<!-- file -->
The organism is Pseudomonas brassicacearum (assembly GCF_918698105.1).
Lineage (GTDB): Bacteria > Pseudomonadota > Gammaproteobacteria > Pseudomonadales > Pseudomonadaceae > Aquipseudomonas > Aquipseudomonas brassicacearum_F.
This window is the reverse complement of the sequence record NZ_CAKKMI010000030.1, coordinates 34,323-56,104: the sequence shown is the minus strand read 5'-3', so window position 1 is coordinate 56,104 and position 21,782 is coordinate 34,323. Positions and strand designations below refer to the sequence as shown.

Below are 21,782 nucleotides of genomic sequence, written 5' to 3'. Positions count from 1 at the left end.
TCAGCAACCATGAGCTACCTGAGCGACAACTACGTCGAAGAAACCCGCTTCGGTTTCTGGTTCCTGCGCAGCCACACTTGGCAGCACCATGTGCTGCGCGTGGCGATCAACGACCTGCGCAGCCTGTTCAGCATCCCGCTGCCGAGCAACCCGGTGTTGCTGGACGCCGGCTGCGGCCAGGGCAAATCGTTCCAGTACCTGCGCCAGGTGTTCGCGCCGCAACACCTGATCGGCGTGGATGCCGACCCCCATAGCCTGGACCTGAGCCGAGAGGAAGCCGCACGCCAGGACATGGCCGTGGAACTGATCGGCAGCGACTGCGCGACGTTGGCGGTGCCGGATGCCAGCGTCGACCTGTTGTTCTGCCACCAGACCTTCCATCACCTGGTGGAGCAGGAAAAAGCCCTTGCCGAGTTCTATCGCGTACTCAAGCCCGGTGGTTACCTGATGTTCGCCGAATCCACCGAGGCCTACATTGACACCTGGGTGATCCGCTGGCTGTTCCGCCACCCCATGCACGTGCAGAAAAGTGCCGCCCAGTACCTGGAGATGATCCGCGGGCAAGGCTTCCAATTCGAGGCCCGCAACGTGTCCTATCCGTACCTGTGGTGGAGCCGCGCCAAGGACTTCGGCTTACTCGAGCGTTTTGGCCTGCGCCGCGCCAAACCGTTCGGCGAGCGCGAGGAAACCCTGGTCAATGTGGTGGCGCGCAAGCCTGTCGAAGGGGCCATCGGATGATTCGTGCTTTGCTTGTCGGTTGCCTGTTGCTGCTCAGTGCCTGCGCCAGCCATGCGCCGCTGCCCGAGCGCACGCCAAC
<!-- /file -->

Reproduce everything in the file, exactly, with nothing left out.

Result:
The organism is Pseudomonas brassicacearum (assembly GCF_918698105.1).
Lineage (GTDB): Bacteria > Pseudomonadota > Gammaproteobacteria > Pseudomonadales > Pseudomonadaceae > Aquipseudomonas > Aquipseudomonas brassicacearum_F.
This window is the reverse complement of the sequence record NZ_CAKKMI010000030.1, coordinates 34,323-56,104: the sequence shown is the minus strand read 5'-3', so window position 1 is coordinate 56,104 and position 21,782 is coordinate 34,323. Positions and strand designations below refer to the sequence as shown.

Below are 21,782 nucleotides of genomic sequence, written 5' to 3'. Positions count from 1 at the left end.
TCAGCAACCATGAGCTACCTGAGCGACAACTACGTCGAAGAAACCCGCTTCGGTTTCTGGTTCCTGCGCAGCCACACTTGGCAGCACCATGTGCTGCGCGTGGCGATCAACGACCTGCGCAGCCTGTTCAGCATCCCGCTGCCGAGCAACCCGGTGTTGCTGGACGCCGGCTGCGGCCAGGGCAAATCGTTCCAGTACCTGCGCCAGGTGTTCGCGCCGCAACACCTGATCGGCGTGGATGCCGACCCCCATAGCCTGGACCTGAGCCGAGAGGAAGCCGCACGCCAGGACATGGCCGTGGAACTGATCGGCAGCGACTGCGCGACGTTGGCGGTGCCGGATGCCAGCGTCGACCTGTTGTTCTGCCACCAGACCTTCCATCACCTGGTGGAGCAGGAAAAAGCCCTTGCCGAGTTCTATCGCGTACTCAAGCCCGGTGGTTACCTGATGTTCGCCGAATCCACCGAGGCCTACATTGACACCTGGGTGATCCGCTGGCTGTTCCGCCACCCCATGCACGTGCAGAAAAGTGCCGCCCAGTACCTGGAGATGATCCGCGGGCAAGGCTTCCAATTCGAGGCCCGCAACGTGTCCTATCCGTACCTGTGGTGGAGCCGCGCCAAGGACTTCGGCTTACTCGAGCGTTTTGGCCTGCGCCGCGCCAAACCGTTCGGCGAGCGCGAGGAAACCCTGGTCAATGTGGTGGCGCGCAAGCCTGTCGAAGGGGCCATCGGATGATTCGTGCTTTGCTTGTCGGTTGCCTGTTGCTGCTCAGTGCCTGCGCCAGCCATGCGCCGCTGCCCGAGCGCACGCCAAC